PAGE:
On Monday night, Books & Books and Temple Judea hosted a discussion between beloved YA writer Judy Blume and WLRN's editorial director and arts reporter Alicia Zuckerman. There aren’t too many authors that can draw a crowd of die-hard, life-long readers, but Blume—whose books include the childhood classic, Are You There God? It's Me, Margaret, is one of them. Many of the (mostly) women proclaimed their love of her books and described how they had passed the Blume torch on to their own children.
Blume was all smiles and answered questions from the audience with aplomb. She spoke of things from her youth like Volupte compacts, keeping cashmere sweaters in bags in the fridge, and her nana. (Blume's grandmother was a Miami Beach resident, and Blume spent a few years of her childhood living in Miami with her.)
When discussing her characters, Blume spoke of them as if they were old friends. “I have to get to know my characters,” Blume said. “I have to really know them and fall in love with them, otherwise what’s the point? And if I don’t like them, I have to kill them.”
The discussion focused mostly on her new book, In the Unlikely Event, her first adult novel in 17 years. Set in the 1950s, the story is shaped by a series of real-life plane crashes that occurred in Blume's hometown of Elizabeth, New Jersey.
“In a million years I never would have thought about writing about the '50s,” Blume said. “It was so bland. But I’m of an age where looking back at the '50s has suddenly become interesting to me. No adult ever talked to us in school or at home about these tragedies, so we were left to make it up on our own.”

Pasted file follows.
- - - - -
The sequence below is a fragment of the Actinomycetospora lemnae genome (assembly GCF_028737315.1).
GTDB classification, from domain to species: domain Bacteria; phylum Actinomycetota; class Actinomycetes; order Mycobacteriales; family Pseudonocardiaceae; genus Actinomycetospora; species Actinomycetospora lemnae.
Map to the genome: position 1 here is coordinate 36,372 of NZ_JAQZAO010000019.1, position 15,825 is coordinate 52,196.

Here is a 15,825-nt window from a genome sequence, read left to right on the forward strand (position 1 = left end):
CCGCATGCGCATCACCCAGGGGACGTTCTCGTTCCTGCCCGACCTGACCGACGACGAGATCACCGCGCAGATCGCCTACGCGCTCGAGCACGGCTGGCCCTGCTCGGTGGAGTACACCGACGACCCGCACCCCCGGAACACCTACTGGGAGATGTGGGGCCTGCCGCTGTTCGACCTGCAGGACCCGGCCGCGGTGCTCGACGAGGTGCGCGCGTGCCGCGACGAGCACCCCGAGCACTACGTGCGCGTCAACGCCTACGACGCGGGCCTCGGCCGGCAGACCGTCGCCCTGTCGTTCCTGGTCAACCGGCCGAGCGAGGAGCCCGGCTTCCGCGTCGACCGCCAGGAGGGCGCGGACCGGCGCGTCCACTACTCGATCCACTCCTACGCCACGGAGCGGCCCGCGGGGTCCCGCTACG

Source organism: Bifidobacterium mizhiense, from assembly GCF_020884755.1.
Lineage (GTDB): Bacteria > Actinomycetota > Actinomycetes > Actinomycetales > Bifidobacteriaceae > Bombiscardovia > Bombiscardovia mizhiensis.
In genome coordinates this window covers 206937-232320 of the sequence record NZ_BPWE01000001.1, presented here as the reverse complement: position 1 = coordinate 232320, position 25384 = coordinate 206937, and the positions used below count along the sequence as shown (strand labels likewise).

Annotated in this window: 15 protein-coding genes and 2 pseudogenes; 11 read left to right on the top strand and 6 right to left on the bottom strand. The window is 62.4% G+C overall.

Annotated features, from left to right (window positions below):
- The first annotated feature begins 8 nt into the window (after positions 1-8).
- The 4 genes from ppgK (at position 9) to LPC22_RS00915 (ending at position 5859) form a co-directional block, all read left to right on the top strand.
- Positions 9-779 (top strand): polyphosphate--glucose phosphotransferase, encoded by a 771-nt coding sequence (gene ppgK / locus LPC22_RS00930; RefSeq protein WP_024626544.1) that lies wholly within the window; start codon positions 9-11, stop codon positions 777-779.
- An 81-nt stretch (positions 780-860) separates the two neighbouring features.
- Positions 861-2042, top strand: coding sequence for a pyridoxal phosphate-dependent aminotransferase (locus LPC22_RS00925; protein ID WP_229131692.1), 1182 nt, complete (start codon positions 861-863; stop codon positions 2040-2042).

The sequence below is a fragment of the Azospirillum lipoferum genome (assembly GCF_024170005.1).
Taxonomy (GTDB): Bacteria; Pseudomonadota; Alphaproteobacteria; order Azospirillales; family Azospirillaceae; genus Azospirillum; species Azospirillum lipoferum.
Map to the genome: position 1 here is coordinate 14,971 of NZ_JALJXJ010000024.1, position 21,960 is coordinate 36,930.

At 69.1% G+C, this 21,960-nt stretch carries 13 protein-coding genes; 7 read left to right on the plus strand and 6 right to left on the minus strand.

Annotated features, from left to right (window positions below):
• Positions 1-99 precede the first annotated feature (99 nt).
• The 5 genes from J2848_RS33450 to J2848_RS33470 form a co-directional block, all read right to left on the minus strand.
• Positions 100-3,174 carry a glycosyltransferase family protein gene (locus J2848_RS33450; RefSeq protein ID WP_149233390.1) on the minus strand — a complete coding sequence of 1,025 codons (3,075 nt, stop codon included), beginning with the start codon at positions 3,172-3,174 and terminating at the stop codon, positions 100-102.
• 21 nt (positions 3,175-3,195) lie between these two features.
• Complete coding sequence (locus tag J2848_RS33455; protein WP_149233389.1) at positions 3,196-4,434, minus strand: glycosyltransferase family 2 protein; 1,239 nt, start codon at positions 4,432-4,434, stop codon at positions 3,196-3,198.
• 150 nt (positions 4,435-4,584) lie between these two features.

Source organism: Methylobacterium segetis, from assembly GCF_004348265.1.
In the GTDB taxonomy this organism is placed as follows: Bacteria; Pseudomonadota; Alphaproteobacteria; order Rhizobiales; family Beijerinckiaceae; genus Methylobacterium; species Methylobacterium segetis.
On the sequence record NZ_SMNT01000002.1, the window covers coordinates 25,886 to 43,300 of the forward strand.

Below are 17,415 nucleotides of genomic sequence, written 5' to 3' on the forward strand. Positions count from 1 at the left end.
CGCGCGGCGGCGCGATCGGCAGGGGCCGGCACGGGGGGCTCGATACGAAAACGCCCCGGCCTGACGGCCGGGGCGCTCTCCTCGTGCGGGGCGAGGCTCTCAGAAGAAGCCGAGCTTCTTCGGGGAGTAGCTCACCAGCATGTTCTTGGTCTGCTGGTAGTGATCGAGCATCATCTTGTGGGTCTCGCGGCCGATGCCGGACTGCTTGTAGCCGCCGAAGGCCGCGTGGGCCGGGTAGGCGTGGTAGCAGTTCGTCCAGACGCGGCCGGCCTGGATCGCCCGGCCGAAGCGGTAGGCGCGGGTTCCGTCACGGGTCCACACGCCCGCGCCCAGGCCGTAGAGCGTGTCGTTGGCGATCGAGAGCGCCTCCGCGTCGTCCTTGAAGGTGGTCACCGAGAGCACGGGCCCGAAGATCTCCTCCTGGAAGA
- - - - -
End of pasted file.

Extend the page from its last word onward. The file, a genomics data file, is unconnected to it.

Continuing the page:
In writing the book, she researched the events and passengers who perished on board and used actual articles form now-defunct newspapers for historical reference. She even went back to the sites of the crashes with reporters.
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“It was still very, very hard for me to believe that it was all a coincidence,” said Blume. “Like all of my books [In the Unlikely Event] is about family and friends and falling in love, betrayal, and falling out of love. It’s about everything that happens in life, but with this added craziness.”
Blume also touched on her childhood and the writing process. She grew up reading all the time and always had stories in her head. Some of her influencers were John Updike, Phillip Roth, Saul Bellow, and Joyce Carol Oates. As a child she was anxious and suffered from eczema, but once she started writing in her twenties, she found all of that disappeared.
“Everyone wants to know how the writing process works,” said Blume. “I don’t really know, but I’ve come to trust it. When I go into that little room and I write, I’m courageous. I’m fearless in a way I never was in my life.”